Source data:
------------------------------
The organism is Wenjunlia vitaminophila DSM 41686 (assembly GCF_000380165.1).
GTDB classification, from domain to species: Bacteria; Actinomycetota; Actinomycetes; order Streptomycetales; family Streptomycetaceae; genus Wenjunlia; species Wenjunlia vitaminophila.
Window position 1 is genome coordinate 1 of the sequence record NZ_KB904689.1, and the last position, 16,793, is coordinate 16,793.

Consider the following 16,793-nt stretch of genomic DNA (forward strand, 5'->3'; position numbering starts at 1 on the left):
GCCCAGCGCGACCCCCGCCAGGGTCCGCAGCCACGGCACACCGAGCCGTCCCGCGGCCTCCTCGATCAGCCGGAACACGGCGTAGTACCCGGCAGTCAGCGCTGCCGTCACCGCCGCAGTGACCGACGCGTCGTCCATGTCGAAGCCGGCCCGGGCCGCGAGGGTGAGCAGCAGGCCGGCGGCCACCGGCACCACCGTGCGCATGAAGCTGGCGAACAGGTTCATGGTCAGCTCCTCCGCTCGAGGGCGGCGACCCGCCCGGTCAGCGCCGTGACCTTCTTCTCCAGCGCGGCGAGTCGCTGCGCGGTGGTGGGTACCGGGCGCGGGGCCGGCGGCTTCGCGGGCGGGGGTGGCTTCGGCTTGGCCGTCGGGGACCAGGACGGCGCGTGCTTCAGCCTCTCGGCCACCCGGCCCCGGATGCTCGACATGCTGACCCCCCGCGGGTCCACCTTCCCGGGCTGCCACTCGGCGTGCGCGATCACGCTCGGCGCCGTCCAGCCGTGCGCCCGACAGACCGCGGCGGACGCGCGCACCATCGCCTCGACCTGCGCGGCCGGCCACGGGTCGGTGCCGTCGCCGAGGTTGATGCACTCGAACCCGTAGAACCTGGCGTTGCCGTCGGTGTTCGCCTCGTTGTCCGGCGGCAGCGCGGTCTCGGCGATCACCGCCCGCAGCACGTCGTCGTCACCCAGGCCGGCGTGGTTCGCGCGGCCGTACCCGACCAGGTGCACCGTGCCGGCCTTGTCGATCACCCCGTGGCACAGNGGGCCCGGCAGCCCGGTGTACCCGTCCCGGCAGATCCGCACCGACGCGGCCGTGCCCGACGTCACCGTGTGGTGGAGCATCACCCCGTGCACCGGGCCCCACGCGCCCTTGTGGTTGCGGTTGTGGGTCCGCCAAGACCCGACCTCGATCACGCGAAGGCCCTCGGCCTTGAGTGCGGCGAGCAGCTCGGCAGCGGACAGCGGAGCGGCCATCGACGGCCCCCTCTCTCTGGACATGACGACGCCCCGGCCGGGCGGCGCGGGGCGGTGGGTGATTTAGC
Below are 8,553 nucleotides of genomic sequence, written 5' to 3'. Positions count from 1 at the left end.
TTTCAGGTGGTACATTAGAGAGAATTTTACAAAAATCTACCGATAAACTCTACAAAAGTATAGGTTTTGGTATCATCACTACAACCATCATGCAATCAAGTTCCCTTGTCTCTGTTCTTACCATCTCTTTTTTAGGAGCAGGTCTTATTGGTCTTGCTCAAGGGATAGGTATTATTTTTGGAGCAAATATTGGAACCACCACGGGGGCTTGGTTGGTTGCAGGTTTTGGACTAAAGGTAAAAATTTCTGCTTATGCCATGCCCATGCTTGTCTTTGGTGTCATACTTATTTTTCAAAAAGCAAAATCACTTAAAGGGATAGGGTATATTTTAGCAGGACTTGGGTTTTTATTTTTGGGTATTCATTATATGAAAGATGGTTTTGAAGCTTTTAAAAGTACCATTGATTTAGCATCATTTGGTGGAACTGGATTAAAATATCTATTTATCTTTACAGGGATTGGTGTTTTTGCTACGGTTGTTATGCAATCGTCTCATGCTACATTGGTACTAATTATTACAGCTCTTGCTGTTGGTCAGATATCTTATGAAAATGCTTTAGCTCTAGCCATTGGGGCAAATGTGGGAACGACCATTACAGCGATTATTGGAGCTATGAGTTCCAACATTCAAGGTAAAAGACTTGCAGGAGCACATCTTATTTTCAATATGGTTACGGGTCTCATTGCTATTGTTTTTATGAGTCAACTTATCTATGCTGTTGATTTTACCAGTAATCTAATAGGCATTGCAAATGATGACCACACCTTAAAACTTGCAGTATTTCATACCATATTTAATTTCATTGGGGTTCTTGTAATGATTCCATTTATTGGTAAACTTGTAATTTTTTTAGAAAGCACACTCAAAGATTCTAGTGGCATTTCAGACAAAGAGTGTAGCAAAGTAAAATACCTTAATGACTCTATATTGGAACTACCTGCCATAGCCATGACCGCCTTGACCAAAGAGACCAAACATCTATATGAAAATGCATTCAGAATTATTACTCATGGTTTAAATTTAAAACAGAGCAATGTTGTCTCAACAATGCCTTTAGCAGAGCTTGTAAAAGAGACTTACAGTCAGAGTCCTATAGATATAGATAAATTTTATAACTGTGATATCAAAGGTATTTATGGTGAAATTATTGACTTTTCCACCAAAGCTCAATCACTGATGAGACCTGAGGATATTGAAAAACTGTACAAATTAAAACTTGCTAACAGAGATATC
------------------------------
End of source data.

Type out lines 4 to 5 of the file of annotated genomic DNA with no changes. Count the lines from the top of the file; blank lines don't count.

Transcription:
Consider the following 16,793-nt stretch of genomic DNA (forward strand, 5'->3'; position numbering starts at 1 on the left):
GCCCAGCGCGACCCCCGCCAGGGTCCGCAGCCACGGCACACCGAGCCGTCCCGCGGCCTCCTCGATCAGCCGGAACACGGCGTAGTACCCGGCAGTCAGCGCTGCCGTCACCGCCGCAGTGACCGACGCGTCGTCCATGTCGAAGCCGGCCCGGGCCGCGAGGGTGAGCAGCAGGCCGGCGGCCACCGGCACCACCGTGCGCATGAAGCTGGCGAACAGGTTCATGGTCAGCTCCTCCGCTCGAGGGCGGCGACCCGCCCGGTCAGCGCCGTGACCTTCTTCTCCAGCGCGGCGAGTCGCTGCGCGGTGGTGGGTACCGGGCGCGGGGCCGGCGGCTTCGCGGGCGGGGGTGGCTTCGGCTTGGCCGTCGGGGACCAGGACGGCGCGTGCTTCAGCCTCTCGGCCACCCGGCCCCGGATGCTCGACATGCTGACCCCCCGCGGGTCCACCTTCCCGGGCTGCCACTCGGCGTGCGCGATCACGCTCGGCGCCGTCCAGCCGTGCGCCCGACAGACCGCGGCGGACGCGCGCACCATCGCCTCGACCTGCGCGGCCGGCCACGGGTCGGTGCCGTCGCCGAGGTTGATGCACTCGAACCCGTAGAACCTGGCGTTGCCGTCGGTGTTCGCCTCGTTGTCCGGCGGCAGCGCGGTCTCGGCGATCACCGCCCGCAGCACGTCGTCGTCACCCAGGCCGGCGTGGTTCGCGCGGCCGTACCCGACCAGGTGCACCGTGCCGGCCTTGTCGATCACCCCGTGGCACAGNGGGCCCGGCAGCCCGGTGTACCCGTCCCGGCAGATCCGCACCGACGCGGCCGTGCCCGACGTCACCGTGTGGTGGAGCATCACCCCGTGCACCGGGCCCCACGCGCCCTTGTGGTTGCGGTTGTGGGTCCGCCAAGACCCGACCTCGATCACGCGAAGGCCCTCGGCCTTGAGTGCGGCGAGCAGCTCGGCAGCGGACAGCGGAGCGGCCATCGACGGCCCCCTCTCTCTGGACATGACGACGCCCCGGCCGGGCGGCGCGGGGCGGTGGGTGATTTAGC